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What You Should Know About Religious and National Origin Discrimination Against Those Who Are, or Are Perceived to Be, Muslim or Middle Eastern

Recent tragic events at home and abroad have increased tensions with certain communities, particularly those who are, or are perceived to be, Muslim or Middle Eastern.  EEOC urges employers and employees to be mindful of instances of harassment, intimidation, or discrimination in the workplace and to take actions to prevent or correct this behavior.  The information provided below highlights what you should know about EEOC's outreach and enforcement in this area.

Applicable Law

Employers may not make employment decisions-including hiring, firing, or promoting-on the basis of national origin or religion under Title VII of the Civil Rights Act of 1964. With respect to discrimination against those who are Muslim or Middle Eastern, this includes employment decisions based on prejudices, lack of knowledge about particular groups or religious practices, or avoidance of a religious accommodation.

Similarly, co-workers, supervisors, and customers may not harass individuals because of their religion or national origin or because they are thought to be of a specific religion or national origin. Harassment can take the form of offensive jokes, slurs, name calling, physical assaults or threats, displaying offensive objects or pictures, and interfering with work performance as well as other actions. Employers must guard against workers harassing their fellow employees as well as against managers harassing employees.  Employers are responsible for preventing or promptly correcting illegal workplace harassment.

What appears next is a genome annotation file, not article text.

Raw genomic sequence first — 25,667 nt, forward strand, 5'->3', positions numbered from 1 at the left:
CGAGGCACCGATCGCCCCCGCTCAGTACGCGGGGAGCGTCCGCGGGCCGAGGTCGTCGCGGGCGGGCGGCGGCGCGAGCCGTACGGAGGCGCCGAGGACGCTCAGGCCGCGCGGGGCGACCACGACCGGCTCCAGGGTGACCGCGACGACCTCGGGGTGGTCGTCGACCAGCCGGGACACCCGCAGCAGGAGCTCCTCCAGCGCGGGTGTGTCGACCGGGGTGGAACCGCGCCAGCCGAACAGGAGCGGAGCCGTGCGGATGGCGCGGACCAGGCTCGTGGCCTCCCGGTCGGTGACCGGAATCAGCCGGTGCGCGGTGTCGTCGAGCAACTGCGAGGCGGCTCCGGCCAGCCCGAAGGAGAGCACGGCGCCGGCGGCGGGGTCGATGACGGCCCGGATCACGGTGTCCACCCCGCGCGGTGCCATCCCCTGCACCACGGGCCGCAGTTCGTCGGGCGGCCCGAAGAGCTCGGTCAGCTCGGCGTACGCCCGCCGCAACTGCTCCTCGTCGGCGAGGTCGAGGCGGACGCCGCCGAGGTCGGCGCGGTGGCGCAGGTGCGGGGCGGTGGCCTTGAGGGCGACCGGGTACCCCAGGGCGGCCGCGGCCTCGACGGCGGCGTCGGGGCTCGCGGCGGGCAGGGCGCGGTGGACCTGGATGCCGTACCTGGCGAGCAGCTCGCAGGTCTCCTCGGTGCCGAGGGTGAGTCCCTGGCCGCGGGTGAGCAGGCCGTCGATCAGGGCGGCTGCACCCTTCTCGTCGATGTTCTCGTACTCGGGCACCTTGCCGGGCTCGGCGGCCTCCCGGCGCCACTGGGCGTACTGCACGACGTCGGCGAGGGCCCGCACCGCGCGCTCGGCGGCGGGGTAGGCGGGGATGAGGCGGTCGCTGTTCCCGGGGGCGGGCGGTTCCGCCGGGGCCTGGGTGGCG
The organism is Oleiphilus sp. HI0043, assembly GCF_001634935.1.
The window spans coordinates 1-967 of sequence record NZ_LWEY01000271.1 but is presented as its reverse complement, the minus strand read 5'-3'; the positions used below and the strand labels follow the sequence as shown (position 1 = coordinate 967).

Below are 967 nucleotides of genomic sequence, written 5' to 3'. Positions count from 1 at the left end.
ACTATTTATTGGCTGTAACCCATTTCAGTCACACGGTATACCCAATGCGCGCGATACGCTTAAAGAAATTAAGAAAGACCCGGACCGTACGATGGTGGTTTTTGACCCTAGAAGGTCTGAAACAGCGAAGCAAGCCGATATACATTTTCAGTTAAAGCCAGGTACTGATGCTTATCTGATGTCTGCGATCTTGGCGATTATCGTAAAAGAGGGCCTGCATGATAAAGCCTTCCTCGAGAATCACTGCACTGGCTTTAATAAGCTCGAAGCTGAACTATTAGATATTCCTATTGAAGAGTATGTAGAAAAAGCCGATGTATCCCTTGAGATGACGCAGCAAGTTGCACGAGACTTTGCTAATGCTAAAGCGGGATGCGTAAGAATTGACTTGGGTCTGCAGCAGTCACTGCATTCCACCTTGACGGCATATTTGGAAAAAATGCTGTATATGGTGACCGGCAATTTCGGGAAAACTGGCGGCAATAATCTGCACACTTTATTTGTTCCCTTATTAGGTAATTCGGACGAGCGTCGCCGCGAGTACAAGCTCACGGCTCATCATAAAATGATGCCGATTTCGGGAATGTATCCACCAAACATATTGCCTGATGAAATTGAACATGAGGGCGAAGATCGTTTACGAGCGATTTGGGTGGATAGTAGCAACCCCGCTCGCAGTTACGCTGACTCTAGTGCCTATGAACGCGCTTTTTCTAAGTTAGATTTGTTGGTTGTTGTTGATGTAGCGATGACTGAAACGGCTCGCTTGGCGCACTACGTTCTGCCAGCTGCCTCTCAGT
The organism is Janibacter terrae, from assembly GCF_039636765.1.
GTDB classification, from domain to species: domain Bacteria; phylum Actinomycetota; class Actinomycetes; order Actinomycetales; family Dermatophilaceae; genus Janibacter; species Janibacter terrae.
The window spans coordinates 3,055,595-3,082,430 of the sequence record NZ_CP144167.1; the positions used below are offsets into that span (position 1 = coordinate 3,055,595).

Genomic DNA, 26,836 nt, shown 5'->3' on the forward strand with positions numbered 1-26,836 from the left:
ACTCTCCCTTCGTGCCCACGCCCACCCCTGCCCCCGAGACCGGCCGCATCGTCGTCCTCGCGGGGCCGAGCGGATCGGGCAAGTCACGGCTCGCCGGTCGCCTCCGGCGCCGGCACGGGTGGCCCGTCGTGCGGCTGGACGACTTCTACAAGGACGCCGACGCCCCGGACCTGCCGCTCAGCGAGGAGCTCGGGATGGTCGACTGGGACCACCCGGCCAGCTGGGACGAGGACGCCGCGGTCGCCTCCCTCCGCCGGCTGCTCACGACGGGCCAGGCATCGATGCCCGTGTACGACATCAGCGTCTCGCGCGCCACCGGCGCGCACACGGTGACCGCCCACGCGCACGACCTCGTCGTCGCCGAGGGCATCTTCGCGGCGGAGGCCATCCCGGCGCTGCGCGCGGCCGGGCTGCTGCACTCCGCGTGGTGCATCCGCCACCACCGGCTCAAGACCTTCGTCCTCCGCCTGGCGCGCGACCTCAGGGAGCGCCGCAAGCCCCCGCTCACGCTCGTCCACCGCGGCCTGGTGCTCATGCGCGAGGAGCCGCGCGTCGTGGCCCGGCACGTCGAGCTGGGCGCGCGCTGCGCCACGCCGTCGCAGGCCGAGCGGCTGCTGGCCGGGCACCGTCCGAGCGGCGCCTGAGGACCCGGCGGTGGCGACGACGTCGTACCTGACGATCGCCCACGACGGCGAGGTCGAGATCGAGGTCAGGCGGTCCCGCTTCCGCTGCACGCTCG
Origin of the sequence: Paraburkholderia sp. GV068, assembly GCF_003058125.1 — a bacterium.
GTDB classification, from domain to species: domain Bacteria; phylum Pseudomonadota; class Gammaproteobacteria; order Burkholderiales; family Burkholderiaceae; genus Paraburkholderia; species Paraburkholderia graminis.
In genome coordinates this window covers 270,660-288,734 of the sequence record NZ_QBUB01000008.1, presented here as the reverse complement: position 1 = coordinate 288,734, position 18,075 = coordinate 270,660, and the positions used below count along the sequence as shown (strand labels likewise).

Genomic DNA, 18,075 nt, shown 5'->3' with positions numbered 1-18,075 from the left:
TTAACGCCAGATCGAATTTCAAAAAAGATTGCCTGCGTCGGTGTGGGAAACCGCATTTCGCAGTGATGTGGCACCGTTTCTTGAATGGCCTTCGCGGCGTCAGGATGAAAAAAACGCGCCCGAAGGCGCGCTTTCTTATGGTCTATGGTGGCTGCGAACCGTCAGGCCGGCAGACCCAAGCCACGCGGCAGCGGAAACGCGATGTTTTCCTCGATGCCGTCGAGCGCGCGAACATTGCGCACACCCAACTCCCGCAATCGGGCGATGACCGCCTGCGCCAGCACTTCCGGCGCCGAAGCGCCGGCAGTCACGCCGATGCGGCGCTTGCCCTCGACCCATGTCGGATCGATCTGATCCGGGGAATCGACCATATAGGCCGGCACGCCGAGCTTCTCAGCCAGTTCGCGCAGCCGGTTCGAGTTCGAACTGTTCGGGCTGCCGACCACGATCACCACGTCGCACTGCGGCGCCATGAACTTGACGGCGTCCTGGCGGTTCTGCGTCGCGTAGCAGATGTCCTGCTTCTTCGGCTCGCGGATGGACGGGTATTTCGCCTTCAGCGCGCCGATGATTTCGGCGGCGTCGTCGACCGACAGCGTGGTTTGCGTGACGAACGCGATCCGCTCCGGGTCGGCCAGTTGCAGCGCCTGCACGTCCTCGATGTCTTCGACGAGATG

Employers also must reasonably accommodate religious practices or dress, unless it is an undue hardship.  The law prohibits retaliation against someone who complains about a discriminatory practice, files a charge, or assists in an investigation of discrimination. 

EEOC Enforcement and Litigation

In the initial months after the 9/11 attacks, the EEOC saw a 250% increase in the number of religion-based discrimination charges involving Muslims.  As a result, EEOC initiated a specific code to track charges that might be considered backlash to the 9/11 attacks.  In the 10 years following the attacks, EEOC received 1,036 charges using the code, out of more than 750,000 charges filed since the attacks. Of the charges filed under the code, discharge (firing) was alleged in 614 charges and harassment in 440 charges.  Because the use of the code has declined in recent years, EEOC is re-emphasizing the use of this code for events that may be a result of backlash to the Paris, San Bernadino, or other incidents.

The number of charges alleging discrimination on the basis of Muslim religion and Middle Eastern national origin can be seen in this table, (which may or may not be backlash-related incidents). In addition, EEOC also tracks charge information based on religion and national origin.

Since 2001, EEOC has filed or settled a number of lawsuits alleging discrimination on the basis of national origin and religion against the Muslim, Sikh, Arab, Middle Eastern, and South Asian communities.